How to Add PEX Plumbing to Older Pipes How to Add PEX Plumbing to Older Pipes

What You'll Need
PEX pipe (white, red and blue)
PEX fittings
PEX straps
Plumbers tape
Support brackets
PEX stub covers
PEX connection tool (rent)
PEX tubing cutter
Channel lock pliers

PEX plumbing is supremely adaptable to existing piping systems via special fittings for PEX to CPVC, copper or threaded steel pipe. No matter how old the plumbing system is in your home, you may use PEX and enjoy the speed and ease of installation this plumbing system offers.

 

 Step 1 – Install the PEX Tubing

Whatever your home project first install the PEX tubing from the point you’ll connect to the old piping system to the new location. PEX tubing comes in three colors, red, white and blue. To keep hot and cold water lines separate use red for hot and blue for cold.

PEX is extruded and unlike older piping systems it is sold in coils. This means that couplings are not necessary; PEX tubing is a time saver. Fewer connections also means fewer opportunities for in-the-wall leaks.

Fasten the tubing to the wall, attic or crawl space using PEX straps at intervals that prevents sags or loose pipe. At your new termination point use support brackets and stub covers to protect the tubing when you drywall and paint.

Step 2 – Connect the PEX to Old Plumbing

PEX products by different manufacturers employ different means of connection so consult the DIY or hardware store clerk to learn which fittings you’ll need for the brand of PEX you’ll purchase. Chances are they’ll only sell one brand but to preserve the manufacturer’s warranty you must use their approved fittings and follow their connection instructions. Rent the connection tool.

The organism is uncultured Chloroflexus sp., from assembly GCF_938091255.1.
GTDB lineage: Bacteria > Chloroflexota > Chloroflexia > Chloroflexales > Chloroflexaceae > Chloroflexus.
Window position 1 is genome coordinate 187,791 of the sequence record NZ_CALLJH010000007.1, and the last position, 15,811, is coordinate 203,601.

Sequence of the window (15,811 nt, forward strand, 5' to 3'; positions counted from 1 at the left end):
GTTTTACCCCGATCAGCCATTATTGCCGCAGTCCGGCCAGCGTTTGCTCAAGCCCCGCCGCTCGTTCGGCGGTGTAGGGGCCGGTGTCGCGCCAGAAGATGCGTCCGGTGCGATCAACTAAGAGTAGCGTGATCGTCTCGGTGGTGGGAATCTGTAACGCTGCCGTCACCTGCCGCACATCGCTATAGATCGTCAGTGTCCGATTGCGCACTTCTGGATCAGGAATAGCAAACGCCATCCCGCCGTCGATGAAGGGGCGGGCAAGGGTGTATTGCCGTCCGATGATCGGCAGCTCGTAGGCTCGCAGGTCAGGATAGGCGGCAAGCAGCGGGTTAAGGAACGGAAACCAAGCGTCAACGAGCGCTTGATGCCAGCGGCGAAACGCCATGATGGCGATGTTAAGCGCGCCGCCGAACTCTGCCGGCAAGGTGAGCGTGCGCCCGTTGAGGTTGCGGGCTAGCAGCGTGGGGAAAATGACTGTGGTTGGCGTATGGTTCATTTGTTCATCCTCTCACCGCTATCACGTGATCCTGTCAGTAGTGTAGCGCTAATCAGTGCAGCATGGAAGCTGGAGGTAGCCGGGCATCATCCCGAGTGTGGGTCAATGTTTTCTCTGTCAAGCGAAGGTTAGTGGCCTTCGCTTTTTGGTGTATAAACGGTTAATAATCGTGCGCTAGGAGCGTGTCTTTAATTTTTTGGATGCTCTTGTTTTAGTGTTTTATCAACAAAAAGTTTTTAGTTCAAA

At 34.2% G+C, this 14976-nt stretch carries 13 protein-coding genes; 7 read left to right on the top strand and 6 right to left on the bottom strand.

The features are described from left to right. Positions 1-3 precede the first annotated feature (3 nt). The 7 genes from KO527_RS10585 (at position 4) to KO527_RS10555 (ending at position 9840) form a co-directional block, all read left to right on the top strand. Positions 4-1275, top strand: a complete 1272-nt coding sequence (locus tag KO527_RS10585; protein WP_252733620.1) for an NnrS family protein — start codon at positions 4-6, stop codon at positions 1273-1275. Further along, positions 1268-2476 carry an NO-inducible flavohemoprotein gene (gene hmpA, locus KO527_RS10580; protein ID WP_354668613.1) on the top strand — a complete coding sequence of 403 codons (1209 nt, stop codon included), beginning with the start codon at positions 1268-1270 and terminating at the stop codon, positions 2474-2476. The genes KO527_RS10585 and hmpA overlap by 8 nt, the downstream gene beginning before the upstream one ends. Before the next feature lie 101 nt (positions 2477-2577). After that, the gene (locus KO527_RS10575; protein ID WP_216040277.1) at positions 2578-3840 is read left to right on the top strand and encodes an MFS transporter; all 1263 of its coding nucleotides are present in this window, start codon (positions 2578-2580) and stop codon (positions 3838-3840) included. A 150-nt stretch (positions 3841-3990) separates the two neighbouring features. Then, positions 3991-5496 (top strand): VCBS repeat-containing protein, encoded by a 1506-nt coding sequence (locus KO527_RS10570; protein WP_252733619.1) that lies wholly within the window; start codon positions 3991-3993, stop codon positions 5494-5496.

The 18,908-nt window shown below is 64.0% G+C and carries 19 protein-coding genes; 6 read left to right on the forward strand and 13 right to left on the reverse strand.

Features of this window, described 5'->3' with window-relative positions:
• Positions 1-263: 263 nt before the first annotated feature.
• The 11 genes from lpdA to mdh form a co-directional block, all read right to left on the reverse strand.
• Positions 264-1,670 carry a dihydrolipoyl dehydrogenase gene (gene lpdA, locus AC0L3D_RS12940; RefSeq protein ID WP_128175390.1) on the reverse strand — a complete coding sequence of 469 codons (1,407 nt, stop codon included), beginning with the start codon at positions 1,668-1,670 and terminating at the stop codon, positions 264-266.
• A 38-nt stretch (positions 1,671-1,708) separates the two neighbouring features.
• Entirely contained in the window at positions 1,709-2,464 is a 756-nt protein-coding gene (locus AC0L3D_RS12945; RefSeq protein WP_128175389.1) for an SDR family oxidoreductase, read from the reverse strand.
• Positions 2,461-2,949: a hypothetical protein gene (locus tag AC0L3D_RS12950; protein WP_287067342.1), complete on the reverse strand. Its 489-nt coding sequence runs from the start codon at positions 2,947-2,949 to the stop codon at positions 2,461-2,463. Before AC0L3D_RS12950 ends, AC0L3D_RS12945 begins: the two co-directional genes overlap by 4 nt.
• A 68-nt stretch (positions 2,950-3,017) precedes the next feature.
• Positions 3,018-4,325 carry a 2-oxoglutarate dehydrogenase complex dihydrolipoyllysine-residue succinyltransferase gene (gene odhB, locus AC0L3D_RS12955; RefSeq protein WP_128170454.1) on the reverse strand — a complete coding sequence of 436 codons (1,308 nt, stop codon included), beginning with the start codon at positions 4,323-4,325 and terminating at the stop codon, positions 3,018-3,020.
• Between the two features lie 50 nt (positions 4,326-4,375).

Choose the correct fitting for the type of plumbing that exists, copper, CPVC or threaded steel pipe. Copper and CPVC fittings will use a compression ends, threaded steel pipe fittings will be threaded to match. Install the PEX to the old plumbing fitting first and then the PEX.

Compression fittings slip over the copper or CPVC. Turn the compression nut until tight. Pull on the fitting to ensure a good fit. Apply plumber’s tape (a white tape used to seal the threads) to the steel pipe threads and then screw treaded fittings onto the threaded steel pipe. Tighten with channel lock pliers.

Next squarely cut the PEX tubing using a tubing cutter. If you employ a hack saw or other means ensure no burrs exist. If a burr gets between the tubing and fitting a water leak will eventually occur.

Install the PEX ring over the tube. For crimp systems place the PEX over the installed PEX to old plumbing fitting, then crimp the PEX ring per the manufacturer’s directions. If using the expansion system insert the tool into the end of the tubing then pump the tool’s handle until the PEX is expanded sufficiently to accommodate the old plumbing system fitting. Put the tubing onto the fitting and wait 15 seconds for the PEX shape memory to close and lock the tubing in place. Pull the connection to ensure a secure fit.

Step 3 – Test the Connections

After the connections are completed but before the walls or work space is closed cap PEX pipe ends then turn the water on to test for leaks. 

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